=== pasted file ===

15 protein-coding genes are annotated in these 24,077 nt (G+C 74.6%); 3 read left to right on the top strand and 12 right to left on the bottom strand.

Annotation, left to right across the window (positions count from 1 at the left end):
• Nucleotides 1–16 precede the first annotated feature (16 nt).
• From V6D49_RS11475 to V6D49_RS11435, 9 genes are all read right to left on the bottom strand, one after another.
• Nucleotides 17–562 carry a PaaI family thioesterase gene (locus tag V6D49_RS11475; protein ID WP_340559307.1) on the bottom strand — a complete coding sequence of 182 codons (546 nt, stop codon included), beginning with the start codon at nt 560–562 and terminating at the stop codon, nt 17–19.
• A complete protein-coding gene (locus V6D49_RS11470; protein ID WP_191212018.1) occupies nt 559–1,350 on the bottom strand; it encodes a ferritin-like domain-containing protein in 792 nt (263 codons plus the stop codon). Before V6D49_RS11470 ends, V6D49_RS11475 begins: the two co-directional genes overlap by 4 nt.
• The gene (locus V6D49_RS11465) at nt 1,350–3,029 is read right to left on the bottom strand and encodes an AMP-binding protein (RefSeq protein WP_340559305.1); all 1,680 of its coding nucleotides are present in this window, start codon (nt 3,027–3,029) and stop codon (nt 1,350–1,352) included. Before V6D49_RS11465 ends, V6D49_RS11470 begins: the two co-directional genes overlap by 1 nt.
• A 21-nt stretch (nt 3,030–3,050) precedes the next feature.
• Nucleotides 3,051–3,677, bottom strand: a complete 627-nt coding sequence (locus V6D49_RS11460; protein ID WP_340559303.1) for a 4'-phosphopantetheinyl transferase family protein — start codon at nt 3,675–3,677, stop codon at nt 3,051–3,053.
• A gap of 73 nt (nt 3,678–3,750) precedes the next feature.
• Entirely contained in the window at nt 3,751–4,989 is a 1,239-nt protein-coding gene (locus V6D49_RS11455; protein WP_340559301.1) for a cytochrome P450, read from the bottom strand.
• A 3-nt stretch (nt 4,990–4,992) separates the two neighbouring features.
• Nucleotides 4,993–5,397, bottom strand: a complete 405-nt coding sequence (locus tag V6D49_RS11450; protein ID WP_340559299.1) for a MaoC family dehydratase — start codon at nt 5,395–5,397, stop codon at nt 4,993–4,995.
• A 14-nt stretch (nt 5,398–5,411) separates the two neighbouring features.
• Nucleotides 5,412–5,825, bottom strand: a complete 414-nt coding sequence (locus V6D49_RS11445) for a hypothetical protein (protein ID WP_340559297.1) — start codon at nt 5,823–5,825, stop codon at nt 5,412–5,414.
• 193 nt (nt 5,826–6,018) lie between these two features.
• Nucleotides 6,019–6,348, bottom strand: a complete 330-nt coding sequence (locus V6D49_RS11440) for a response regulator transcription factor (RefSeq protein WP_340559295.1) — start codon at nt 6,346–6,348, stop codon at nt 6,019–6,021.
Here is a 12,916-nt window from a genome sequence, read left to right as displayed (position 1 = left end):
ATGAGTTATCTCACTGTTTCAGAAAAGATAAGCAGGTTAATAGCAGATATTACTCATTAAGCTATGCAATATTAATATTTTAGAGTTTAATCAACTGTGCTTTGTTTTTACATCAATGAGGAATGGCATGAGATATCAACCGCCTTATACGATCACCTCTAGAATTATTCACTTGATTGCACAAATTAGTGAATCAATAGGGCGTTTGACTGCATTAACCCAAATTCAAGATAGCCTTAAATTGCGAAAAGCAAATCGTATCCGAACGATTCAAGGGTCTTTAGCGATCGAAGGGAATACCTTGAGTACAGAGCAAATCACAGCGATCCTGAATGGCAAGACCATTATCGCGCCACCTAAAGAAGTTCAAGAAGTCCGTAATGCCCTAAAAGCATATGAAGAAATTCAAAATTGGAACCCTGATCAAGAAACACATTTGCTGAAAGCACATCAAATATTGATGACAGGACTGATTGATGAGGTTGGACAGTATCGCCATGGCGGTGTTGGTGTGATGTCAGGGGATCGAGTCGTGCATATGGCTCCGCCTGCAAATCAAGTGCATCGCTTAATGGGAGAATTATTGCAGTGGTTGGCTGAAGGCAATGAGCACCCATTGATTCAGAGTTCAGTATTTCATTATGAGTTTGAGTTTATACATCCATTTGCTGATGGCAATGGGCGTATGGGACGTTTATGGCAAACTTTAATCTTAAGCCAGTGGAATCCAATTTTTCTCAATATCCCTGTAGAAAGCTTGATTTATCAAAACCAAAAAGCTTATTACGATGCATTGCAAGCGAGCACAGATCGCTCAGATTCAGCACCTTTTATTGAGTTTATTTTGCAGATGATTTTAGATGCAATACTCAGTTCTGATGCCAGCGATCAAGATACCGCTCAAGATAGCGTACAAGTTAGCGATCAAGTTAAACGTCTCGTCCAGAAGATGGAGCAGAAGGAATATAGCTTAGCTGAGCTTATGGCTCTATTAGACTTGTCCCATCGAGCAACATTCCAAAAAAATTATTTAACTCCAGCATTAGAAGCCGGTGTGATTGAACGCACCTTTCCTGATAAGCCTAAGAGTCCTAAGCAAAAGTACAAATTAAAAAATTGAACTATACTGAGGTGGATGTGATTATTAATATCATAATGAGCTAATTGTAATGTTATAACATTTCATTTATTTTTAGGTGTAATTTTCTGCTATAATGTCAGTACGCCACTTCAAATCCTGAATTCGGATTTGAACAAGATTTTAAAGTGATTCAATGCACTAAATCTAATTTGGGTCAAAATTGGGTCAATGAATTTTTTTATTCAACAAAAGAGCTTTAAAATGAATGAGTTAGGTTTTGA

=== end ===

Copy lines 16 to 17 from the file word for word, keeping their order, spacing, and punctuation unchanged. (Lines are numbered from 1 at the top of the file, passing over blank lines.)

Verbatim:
• 193 nt (nt 5,826–6,018) lie between these two features.
• Nucleotides 6,019–6,348, bottom strand: a complete 330-nt coding sequence (locus V6D49_RS11440) for a response regulator transcription factor (RefSeq protein WP_340559295.1) — start codon at nt 6,346–6,348, stop codon at nt 6,019–6,021.